Last month, on Nov. 18, a significant deadline for the real estate industry passed with little fanfare. The decade-old antitrust settlement between the National Association of Realtors (NAR) and the U.S. Department of Justice (DOJ) expired.
This settlement mandated that the trade group not discriminate against real estate brokers using VOWs (virtual office websites): websites that offer more detailed information on properties, such as days on market, price change history, and listing status.
It came about after the DOJ sued NAR because its Realtor associations and Realtor-owned listing services were engaging in allegedly anti-competitive behavior, including forcing brokerages with VOWs to limit the services they could provide consumers and thereby preventing consumers from benefiting from more choice, better service, and lower commission rates.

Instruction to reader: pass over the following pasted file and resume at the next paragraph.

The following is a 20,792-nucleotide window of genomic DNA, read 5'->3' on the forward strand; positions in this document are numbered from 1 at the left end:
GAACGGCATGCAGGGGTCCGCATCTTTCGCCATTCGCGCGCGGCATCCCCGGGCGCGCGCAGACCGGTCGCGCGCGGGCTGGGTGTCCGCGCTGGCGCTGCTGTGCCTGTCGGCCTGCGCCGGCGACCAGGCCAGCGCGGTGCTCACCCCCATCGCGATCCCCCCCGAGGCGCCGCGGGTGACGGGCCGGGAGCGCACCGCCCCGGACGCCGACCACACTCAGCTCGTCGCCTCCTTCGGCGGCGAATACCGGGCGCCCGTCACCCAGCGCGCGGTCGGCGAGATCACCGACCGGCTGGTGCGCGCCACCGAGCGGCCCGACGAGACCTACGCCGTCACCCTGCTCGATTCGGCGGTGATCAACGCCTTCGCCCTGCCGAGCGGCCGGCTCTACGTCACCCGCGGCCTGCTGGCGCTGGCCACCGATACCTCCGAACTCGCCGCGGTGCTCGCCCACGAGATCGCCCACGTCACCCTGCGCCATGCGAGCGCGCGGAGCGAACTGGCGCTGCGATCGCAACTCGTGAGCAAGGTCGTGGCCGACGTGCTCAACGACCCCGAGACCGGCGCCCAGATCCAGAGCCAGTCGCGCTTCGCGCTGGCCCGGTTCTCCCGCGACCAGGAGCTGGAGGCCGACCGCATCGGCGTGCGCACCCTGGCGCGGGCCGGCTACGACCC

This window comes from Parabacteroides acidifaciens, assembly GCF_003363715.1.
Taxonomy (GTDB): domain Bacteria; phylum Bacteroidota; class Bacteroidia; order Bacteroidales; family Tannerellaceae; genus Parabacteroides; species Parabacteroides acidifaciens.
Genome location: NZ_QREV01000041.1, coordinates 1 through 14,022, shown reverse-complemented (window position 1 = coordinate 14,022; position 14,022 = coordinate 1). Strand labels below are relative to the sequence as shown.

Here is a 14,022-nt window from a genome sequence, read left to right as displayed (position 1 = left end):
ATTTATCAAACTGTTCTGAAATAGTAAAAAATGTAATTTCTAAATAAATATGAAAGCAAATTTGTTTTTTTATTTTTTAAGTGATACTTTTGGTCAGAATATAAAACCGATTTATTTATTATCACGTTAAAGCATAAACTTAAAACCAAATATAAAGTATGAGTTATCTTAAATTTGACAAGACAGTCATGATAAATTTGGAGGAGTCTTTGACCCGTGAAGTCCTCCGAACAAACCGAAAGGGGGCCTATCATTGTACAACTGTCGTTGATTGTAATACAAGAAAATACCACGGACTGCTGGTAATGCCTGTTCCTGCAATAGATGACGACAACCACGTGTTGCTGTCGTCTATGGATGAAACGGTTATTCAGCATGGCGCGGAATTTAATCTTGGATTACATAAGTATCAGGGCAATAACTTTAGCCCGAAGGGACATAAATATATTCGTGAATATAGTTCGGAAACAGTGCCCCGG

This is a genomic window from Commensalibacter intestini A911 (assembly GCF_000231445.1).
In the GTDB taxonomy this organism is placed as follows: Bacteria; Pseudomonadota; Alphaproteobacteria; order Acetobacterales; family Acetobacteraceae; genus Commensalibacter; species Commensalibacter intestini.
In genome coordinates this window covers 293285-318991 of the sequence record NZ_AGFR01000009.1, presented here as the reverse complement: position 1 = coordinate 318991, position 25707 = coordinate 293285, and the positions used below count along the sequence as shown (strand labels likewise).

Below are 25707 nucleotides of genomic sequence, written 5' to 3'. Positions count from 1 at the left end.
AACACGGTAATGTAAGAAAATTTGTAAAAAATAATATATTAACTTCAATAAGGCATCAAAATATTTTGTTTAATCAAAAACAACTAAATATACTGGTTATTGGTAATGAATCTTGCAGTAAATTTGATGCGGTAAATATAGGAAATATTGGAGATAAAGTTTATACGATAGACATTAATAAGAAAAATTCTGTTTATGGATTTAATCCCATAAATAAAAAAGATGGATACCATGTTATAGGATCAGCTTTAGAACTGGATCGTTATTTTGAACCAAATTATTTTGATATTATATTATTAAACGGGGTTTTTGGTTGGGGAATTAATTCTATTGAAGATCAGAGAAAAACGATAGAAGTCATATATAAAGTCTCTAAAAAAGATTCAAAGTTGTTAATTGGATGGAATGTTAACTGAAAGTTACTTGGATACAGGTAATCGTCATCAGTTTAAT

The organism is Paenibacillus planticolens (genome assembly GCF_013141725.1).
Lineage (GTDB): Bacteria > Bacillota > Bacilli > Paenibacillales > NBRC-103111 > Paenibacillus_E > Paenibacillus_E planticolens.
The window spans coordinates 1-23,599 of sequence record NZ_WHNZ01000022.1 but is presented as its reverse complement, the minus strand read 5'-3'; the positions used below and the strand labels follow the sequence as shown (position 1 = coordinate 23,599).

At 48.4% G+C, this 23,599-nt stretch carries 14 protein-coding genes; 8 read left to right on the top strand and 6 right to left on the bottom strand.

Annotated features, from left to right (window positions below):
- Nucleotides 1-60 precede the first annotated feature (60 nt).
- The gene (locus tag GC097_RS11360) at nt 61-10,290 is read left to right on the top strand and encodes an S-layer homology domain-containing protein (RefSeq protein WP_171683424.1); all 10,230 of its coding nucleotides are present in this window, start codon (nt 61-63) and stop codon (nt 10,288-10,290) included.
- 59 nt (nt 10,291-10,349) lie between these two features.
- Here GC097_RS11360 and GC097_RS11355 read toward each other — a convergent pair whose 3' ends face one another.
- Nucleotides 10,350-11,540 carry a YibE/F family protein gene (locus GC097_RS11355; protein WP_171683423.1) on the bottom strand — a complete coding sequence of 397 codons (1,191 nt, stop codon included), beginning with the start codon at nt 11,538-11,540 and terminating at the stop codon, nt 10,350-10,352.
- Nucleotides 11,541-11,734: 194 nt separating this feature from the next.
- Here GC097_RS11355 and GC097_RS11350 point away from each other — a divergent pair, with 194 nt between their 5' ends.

So now that the decree is gone, could Realtor associations go back to engaging in these practices once deemed anti-competitive? And could that dramatically change the way modern real estate works, from how online brokerages such as Redfin display listings to the way consumers shop for homes on the internet?
NAR, for its part, thinks the answer is a resounding “no.” The trade group recently re-iterated its pledge to keep multiple listing service (MLS) rules regarding VOWs as spelled out in the now-expired settlement agreement. However, NAR is still carefully keeping the door open for possible changes to its MLS rules later.
“Any future proposals for modification would be scrutinized to ensure that they are not only helpful to the industry, but also steer clear of any potentially anticompetitive implications,” Rene Galicia, NAR’s director of MLS engagement, said in a post on NAR’s website.
“Despite low usage of VOWs, MLSs must remain committed to ensuring that brokers seeking to establish a VOW are able to obtain timely access to MLS data,” he added.